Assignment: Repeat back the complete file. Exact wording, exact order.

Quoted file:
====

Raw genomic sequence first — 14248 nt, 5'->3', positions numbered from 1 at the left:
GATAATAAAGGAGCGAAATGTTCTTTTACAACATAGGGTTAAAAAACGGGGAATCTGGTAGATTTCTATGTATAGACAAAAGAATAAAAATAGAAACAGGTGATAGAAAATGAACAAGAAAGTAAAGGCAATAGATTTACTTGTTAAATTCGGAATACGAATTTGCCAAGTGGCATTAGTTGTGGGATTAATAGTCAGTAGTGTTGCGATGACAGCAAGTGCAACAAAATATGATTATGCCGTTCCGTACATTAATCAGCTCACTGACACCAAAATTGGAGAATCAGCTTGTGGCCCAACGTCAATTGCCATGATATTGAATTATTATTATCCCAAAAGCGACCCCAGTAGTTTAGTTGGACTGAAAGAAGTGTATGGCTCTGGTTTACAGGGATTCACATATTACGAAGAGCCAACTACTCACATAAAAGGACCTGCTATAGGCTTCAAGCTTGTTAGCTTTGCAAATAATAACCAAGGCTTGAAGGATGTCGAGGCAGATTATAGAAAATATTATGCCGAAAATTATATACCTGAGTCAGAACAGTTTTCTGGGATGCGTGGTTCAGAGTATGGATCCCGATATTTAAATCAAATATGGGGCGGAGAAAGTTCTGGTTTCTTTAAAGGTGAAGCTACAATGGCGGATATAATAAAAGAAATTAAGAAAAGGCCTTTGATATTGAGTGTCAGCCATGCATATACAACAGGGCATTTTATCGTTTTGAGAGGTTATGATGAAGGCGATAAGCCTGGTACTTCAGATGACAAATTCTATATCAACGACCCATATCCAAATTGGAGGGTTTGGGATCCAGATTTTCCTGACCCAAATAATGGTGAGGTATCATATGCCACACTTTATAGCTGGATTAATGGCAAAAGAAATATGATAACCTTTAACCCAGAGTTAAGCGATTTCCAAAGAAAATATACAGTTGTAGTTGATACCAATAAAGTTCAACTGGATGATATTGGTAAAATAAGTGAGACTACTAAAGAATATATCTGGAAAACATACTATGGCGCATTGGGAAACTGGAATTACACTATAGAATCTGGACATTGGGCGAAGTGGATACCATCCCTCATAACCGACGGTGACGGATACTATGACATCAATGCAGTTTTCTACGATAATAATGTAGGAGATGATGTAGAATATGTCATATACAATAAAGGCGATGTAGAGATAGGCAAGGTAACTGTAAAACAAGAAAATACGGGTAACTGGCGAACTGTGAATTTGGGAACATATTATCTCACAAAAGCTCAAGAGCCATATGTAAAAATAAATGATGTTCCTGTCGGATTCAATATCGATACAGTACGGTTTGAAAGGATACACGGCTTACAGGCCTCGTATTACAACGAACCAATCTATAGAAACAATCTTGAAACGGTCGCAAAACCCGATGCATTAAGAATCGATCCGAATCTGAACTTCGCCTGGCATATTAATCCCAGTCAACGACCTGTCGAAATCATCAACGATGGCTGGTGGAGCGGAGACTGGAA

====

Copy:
Raw genomic sequence first — 14248 nt, 5'->3', positions numbered from 1 at the left:
GATAATAAAGGAGCGAAATGTTCTTTTACAACATAGGGTTAAAAAACGGGGAATCTGGTAGATTTCTATGTATAGACAAAAGAATAAAAATAGAAACAGGTGATAGAAAATGAACAAGAAAGTAAAGGCAATAGATTTACTTGTTAAATTCGGAATACGAATTTGCCAAGTGGCATTAGTTGTGGGATTAATAGTCAGTAGTGTTGCGATGACAGCAAGTGCAACAAAATATGATTATGCCGTTCCGTACATTAATCAGCTCACTGACACCAAAATTGGAGAATCAGCTTGTGGCCCAACGTCAATTGCCATGATATTGAATTATTATTATCCCAAAAGCGACCCCAGTAGTTTAGTTGGACTGAAAGAAGTGTATGGCTCTGGTTTACAGGGATTCACATATTACGAAGAGCCAACTACTCACATAAAAGGACCTGCTATAGGCTTCAAGCTTGTTAGCTTTGCAAATAATAACCAAGGCTTGAAGGATGTCGAGGCAGATTATAGAAAATATTATGCCGAAAATTATATACCTGAGTCAGAACAGTTTTCTGGGATGCGTGGTTCAGAGTATGGATCCCGATATTTAAATCAAATATGGGGCGGAGAAAGTTCTGGTTTCTTTAAAGGTGAAGCTACAATGGCGGATATAATAAAAGAAATTAAGAAAAGGCCTTTGATATTGAGTGTCAGCCATGCATATACAACAGGGCATTTTATCGTTTTGAGAGGTTATGATGAAGGCGATAAGCCTGGTACTTCAGATGACAAATTCTATATCAACGACCCATATCCAAATTGGAGGGTTTGGGATCCAGATTTTCCTGACCCAAATAATGGTGAGGTATCATATGCCACACTTTATAGCTGGATTAATGGCAAAAGAAATATGATAACCTTTAACCCAGAGTTAAGCGATTTCCAAAGAAAATATACAGTTGTAGTTGATACCAATAAAGTTCAACTGGATGATATTGGTAAAATAAGTGAGACTACTAAAGAATATATCTGGAAAACATACTATGGCGCATTGGGAAACTGGAATTACACTATAGAATCTGGACATTGGGCGAAGTGGATACCATCCCTCATAACCGACGGTGACGGATACTATGACATCAATGCAGTTTTCTACGATAATAATGTAGGAGATGATGTAGAATATGTCATATACAATAAAGGCGATGTAGAGATAGGCAAGGTAACTGTAAAACAAGAAAATACGGGTAACTGGCGAACTGTGAATTTGGGAACATATTATCTCACAAAAGCTCAAGAGCCATATGTAAAAATAAATGATGTTCCTGTCGGATTCAATATCGATACAGTACGGTTTGAAAGGATACACGGCTTACAGGCCTCGTATTACAACGAACCAATCTATAGAAACAATCTTGAAACGGTCGCAAAACCCGATGCATTAAGAATCGATCCGAATCTGAACTTCGCCTGGCATATTAATCCCAGTCAACGACCTGTCGAAATCATCAACGATGGCTGGTGGAGCGGAGACTGGAA